Research Interests

Sometimes it is difficult to tell what you see. For example, you may wonder whether the person on the other side of the street is your friend Robert. You will continue looking at him to gather more information and at some point will decide that this person indeed is Robert – or not. In this case the perceptual decision “Robert or not” is done by summing up, or accumulating, pieces of information across time.

Models of perceptual decision-making assume that this is how perceptual decision-making works in general. In essence, the assumption is that humans accumulate information even when it is obvious what they are seeing. For example, when Robert stands right in front of them they would still accumulate, but the process would just go a lot faster.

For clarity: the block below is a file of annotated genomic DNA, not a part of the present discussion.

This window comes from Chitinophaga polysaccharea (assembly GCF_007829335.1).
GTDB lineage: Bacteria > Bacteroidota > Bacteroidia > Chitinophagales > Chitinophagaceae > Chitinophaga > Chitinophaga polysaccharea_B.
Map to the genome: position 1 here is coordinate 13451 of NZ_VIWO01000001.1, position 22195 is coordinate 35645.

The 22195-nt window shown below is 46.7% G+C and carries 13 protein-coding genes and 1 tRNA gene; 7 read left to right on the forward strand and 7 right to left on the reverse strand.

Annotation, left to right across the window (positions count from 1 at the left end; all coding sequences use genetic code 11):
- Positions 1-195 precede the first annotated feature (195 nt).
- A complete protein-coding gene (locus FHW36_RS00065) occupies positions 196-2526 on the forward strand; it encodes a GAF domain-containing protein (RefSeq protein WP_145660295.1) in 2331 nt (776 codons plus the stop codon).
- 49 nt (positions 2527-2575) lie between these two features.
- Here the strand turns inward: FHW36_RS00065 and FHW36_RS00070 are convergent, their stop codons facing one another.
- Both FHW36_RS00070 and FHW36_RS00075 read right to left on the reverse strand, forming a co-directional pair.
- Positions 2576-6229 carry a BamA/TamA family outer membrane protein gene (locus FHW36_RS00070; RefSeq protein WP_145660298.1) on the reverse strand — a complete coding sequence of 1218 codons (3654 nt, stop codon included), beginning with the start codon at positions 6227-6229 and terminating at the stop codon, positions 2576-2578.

In one study we found that parietal cortex - commonly believed to carry out this process of accumulation - carried less information about perceptual choices when choices were easier, while there was a concurrent increase of information in visual cortex. This finding is in line with a more flexible perceptual decision-making mechanism where accumulation of evidence happens only when it is really necessary. Importantly, the information in parietal cortex was shown to be independent of the hand with which the choice was carried out, i.e. the signal was based on a perceptual decision, rather than on the decision how to respond.